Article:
Credit: Courtesy of the Library of Congress, LC-USZ62-10556

Bank War

Because he believed a private central bank gave too much control to the economic elite, Andrew Jackson severed governmental ties with the Second Bank of the United States at the beginning of his second term.

The first central bank in the United States was founded in 1791 by Alexander Hamilton. The institution's purposes were to regulate the country's supply of money, fund the debt from the American Revolution, and develop credit standards for state banks. The charter, or legal permission, for the Bank of the United States ran out in 1811, and the Jeffersonian Republicans refused to renew it. They were concerned about the power of a private banking institution that answered to its directors and stockholders, not to the government that kept its money there. Yet changes in the economy and Congress's political agenda led to passage of a charter for the Second Bank of the United States in 1816.

Andrew Jackson had concerns about the Second Bank much like those the Jeffersonian Republicans held in 1791. He believed a private central national bank put too much control in the hands of the wealthy. Jackson disdained the Second Bank and its restrictive policies that prevented the working class and poor obtaining loans for land and business ventures. Much to the consternation of bank president Nicholas Biddle, Jackson railed against the bank throughout 1829 and 1830.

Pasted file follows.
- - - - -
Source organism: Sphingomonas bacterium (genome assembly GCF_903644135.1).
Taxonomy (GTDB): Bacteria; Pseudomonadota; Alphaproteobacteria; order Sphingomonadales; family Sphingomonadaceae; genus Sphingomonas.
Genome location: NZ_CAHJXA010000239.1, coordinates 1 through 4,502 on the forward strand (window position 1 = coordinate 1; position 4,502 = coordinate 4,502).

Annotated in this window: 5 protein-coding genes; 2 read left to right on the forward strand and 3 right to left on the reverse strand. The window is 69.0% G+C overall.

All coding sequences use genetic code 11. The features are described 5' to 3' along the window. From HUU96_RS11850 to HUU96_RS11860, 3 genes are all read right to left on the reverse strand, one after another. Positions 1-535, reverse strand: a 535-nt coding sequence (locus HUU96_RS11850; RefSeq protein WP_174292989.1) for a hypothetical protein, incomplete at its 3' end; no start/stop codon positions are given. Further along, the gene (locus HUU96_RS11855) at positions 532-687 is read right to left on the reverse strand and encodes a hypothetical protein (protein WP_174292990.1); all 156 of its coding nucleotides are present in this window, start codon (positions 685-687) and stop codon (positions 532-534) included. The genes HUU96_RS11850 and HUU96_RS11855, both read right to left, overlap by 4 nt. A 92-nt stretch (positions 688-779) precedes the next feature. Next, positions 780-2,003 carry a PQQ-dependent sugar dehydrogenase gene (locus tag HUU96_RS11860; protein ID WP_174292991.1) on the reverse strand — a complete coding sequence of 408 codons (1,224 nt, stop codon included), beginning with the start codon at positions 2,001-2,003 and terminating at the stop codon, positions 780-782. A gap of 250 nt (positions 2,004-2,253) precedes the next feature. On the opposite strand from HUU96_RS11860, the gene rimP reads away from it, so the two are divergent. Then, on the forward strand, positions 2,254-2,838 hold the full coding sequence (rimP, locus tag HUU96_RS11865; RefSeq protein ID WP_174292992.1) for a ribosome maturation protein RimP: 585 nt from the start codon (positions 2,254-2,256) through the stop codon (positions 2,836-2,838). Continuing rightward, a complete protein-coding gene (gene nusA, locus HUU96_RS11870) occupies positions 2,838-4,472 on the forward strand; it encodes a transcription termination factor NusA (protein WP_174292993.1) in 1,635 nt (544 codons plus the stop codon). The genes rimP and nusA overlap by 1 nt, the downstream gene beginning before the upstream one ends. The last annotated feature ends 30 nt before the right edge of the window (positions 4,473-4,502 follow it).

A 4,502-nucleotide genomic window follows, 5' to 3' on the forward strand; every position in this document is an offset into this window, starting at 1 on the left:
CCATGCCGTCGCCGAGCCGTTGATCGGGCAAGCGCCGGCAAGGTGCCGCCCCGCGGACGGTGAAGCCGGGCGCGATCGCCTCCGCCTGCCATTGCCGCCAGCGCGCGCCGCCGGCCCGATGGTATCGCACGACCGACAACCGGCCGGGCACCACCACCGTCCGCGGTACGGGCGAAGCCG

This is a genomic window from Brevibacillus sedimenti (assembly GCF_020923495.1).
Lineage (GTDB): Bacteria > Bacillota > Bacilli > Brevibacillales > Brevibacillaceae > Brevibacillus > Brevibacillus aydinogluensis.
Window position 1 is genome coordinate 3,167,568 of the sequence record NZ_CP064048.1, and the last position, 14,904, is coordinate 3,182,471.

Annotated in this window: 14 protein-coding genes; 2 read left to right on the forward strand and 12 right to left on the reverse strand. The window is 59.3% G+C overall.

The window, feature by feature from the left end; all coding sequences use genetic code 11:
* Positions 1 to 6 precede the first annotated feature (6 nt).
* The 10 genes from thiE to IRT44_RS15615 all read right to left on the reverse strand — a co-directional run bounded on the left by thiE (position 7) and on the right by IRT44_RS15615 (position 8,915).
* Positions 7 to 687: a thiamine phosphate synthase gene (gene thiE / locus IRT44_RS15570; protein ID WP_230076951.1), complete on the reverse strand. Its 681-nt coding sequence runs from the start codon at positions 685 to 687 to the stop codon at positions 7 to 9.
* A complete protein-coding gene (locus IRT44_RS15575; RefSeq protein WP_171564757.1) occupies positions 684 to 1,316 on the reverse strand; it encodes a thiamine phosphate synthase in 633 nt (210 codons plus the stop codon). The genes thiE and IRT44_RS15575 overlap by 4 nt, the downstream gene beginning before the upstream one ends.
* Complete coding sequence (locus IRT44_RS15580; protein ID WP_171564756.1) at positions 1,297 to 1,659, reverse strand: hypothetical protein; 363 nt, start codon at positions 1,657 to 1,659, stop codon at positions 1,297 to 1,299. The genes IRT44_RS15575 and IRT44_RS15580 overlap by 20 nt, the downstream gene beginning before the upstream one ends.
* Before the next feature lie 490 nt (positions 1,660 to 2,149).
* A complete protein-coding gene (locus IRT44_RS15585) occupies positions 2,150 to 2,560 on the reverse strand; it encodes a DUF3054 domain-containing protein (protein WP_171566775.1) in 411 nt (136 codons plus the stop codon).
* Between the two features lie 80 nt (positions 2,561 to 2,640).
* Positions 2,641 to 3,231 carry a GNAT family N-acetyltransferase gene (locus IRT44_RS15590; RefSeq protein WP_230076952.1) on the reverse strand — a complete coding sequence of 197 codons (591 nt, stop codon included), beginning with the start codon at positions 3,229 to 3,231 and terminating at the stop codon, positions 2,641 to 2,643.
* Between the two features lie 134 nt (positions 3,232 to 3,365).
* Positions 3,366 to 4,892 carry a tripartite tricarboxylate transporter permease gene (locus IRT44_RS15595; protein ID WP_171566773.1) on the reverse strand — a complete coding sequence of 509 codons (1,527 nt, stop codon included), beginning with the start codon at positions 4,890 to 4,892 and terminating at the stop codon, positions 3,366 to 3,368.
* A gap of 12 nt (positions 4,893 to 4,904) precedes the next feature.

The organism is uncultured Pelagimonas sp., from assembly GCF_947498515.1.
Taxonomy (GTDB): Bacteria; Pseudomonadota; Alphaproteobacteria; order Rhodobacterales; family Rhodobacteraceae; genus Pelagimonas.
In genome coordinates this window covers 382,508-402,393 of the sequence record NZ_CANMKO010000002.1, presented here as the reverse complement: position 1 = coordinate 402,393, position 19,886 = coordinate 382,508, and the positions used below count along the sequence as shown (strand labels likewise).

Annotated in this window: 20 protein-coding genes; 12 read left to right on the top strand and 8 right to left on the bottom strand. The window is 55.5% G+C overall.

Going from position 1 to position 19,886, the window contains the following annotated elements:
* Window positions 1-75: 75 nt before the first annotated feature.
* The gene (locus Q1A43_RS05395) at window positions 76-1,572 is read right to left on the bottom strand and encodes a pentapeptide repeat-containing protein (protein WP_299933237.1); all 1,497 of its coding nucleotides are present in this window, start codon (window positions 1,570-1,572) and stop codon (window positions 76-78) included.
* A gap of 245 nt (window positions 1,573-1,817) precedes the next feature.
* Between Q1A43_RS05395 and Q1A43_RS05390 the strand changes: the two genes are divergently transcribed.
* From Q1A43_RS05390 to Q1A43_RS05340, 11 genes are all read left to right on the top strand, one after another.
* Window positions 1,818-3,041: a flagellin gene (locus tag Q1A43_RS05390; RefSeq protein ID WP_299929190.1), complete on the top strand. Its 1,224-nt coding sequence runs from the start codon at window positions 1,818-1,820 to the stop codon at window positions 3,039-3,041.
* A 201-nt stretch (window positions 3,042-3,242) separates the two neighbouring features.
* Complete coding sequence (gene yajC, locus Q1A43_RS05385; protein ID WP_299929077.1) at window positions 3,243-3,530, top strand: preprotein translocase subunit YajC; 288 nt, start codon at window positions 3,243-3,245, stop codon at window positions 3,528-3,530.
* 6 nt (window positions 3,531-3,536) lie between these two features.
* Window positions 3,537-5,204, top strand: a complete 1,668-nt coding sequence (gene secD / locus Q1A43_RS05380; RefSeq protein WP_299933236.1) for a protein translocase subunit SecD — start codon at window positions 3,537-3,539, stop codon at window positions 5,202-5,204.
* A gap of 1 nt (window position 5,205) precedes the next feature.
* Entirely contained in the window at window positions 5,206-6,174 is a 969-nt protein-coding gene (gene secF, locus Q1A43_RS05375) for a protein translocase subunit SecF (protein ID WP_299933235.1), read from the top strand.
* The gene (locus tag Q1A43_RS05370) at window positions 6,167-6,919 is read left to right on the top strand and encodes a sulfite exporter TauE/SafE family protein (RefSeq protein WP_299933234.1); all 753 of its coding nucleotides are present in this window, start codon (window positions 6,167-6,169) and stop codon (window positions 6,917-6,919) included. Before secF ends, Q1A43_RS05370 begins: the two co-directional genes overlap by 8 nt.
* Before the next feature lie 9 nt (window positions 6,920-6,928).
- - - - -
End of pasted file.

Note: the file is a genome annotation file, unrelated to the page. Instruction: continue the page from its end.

Concerned about the future of the bank, Biddle consulted National Republicans Daniel Webster and Henry Clay. They recommended Biddle push for an early renewal of the bank's charter, which wasn't scheduled to expire until 1836. Renewal would mean the bank could continue operations as a national institution. Both houses of Congress approved the recharter bill in 1832. Furious, Jackson vetoed the bill.

The fate of the bank was the central issue surrounding the election of 1832 between Jackson and Clay. Jackson thought his victory gave him the right not only to refuse the charter but to destroy the bank itself. He removed the government's money from the bank to pay government expenses and directed all new funds be divided between 89 state banks. Biddle was so angry that he called in all the bank's loans. People had to pay back the money they owed, which resulted in an economic downturn and a shortage of new credit.

The Senate formally expressed its disapproval through a censure in 1834, but Jackson didn't budge. Biddle eventually relaxed the bank's credit policies, and the censure was erased from the Senate's records. After the expiration of the bank's 20-year charter in 1836, Biddle obtained a charter from the state of Pennsylvania. The bank went out of business in 1841 following a series of bad investments.
Andrew Jackson's opposition depicted Jackson as an all-powerful monarch trampling on the U.S. Constitution following his 1833 order to remove the government's money from the Bank of the United States.
Credit: Courtesy of the Library of Congress, LC-DIG-ppmsca-15771